Syrian governmental forces have taken control of 52 percent of eastern Aleppo and are now in control of over 30 of the city’s neighborhoods, the Russian Defense Ministry says.
The ministry went on to say that the Syrian army is still successfully advancing in eastern Aleppo, seized a neighborhood occupying three square kilometers over the past 24 hours.
In late November, the ministry announced that the Russian-backed Syrian operation had made a breakthrough in its push to retake eastern Aleppo, as Syrian troops liberated 80,000 people living in neighborhoods in the eastern part of the city.
At that time, the Russian Center for Reconciliation reported that 12 neighborhoods comprising roughly 40 percent of the territory previously controlled by the militants had been cleared.
“Over the past few days, well-planned and careful action by the Syrian troops has resulted in a radical breakthrough. Half of the territory previously held by the militants in eastern Aleppo has been, de facto, liberated,” Defense Ministry spokesman Major General Igor Konashenkov said on November 29.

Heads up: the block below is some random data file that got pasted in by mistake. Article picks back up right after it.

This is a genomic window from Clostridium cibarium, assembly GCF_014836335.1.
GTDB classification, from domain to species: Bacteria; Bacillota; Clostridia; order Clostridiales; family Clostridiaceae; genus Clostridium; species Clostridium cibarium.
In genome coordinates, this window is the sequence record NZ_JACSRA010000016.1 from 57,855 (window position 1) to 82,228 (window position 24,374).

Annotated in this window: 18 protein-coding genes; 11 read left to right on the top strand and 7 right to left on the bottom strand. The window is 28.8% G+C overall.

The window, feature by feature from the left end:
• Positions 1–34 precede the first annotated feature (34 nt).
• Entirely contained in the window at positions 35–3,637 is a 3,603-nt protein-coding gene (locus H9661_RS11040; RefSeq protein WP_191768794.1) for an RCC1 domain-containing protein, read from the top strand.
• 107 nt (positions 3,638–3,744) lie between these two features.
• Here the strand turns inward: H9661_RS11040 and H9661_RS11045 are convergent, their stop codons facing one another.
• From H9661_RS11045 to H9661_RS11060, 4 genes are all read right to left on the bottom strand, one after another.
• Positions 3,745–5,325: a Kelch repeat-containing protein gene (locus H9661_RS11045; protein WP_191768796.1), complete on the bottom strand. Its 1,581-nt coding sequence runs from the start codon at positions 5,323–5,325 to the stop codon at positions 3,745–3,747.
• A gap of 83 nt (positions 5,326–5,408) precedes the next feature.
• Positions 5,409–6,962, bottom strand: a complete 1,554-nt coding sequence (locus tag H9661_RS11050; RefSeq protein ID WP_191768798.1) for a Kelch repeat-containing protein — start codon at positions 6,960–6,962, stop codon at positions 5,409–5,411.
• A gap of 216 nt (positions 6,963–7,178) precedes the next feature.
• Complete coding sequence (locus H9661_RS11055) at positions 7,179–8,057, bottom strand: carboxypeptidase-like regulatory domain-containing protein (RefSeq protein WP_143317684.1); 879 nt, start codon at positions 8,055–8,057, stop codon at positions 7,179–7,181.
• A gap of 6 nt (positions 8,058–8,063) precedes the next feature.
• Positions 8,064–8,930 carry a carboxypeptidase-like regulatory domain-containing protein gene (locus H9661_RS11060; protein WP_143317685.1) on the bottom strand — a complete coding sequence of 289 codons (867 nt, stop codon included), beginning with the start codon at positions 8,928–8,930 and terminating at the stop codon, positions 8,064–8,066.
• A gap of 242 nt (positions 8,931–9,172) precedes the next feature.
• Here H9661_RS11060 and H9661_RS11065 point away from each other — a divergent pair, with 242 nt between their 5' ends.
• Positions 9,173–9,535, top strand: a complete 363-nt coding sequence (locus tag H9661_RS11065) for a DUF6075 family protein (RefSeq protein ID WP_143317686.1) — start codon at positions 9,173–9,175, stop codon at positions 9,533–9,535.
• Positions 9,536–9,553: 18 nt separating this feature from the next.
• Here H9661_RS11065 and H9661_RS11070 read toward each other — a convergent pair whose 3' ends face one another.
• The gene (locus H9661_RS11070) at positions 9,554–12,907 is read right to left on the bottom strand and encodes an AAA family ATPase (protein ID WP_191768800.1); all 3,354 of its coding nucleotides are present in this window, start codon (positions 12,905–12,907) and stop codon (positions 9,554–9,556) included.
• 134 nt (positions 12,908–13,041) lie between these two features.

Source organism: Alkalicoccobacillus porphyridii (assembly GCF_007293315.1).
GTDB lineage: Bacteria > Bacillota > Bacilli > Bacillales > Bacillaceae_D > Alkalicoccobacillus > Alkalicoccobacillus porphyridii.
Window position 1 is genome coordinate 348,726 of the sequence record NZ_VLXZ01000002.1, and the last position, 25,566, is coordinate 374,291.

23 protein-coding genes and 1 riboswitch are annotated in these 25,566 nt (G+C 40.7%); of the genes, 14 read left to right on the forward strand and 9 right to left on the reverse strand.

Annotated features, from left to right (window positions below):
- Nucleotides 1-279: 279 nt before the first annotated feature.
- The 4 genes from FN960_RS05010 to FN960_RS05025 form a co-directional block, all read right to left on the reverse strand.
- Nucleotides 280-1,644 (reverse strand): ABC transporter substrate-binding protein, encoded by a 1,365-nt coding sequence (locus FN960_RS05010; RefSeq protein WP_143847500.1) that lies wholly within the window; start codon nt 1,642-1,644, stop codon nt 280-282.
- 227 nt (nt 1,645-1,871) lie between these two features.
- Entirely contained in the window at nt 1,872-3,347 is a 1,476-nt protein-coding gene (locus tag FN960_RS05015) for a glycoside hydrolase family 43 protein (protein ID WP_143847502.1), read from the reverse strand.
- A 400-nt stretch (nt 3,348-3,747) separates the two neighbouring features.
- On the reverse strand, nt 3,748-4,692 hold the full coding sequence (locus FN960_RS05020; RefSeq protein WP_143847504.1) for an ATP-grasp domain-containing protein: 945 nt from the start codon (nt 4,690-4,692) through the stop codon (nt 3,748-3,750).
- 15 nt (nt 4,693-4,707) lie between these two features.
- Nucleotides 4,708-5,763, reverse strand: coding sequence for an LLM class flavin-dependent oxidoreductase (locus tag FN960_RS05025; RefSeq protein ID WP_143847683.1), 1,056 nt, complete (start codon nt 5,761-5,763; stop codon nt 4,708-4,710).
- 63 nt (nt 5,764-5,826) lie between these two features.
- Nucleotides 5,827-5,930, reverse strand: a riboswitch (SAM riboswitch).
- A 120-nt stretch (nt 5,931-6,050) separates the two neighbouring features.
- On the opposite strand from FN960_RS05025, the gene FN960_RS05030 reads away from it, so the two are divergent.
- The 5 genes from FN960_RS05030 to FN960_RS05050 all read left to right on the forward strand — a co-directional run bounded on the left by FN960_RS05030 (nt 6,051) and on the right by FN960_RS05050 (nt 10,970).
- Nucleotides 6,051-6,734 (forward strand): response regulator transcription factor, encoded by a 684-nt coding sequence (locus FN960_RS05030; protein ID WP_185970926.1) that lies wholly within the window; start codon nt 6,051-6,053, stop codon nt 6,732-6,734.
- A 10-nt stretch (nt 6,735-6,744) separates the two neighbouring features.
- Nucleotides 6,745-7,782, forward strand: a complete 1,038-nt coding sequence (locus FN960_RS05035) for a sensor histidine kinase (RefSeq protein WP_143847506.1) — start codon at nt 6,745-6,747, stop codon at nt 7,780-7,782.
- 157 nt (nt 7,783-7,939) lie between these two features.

The next day, the Syrian army retook Castello Road, viewed by much of the media as the “only way” to deliver humanitarian aid to Aleppo.
Meanwhile, Moscow has expressed hope that the situation in Aleppo will be resolved by the end of the year.
“We are hoping for this, yes, indeed. We need to force these terrorists out the same way as they need to be forced out of Mosul and Raqqa. It’s a common task,” Russian Deputy Foreign Minister Mikhail Bogdanov said, as cited by RIA news agency.
Russia’s Defense Ministry has criticized Western countries for their reluctance to provide humanitarian aid to the areas recently liberated by the Syrian army, which are inhabited by about 90,000 residents.
“While Western countries and representatives of various international organizations were vocal about the need to make humanitarian deliveries to eastern Aleppo possible when it was fully under rebel control, they seem to have lost interest in helping the stricken residents now that they’ve been liberated by government forces,” Konashenkov said on November 30.
“Apparently, this aid was intended for some other people living in the neighborhoods of eastern Aleppo,” he added, implying that it had really been meant for the terrorists and rebel militants fighting the Syrian government there.
His words were echoed by Foreign Ministry spokesperson Maria Zakharova, who said that “most of the humanitarian aid is going to areas controlled by the rebels, including Al-Nusra terrorists, who use it to their advantage.”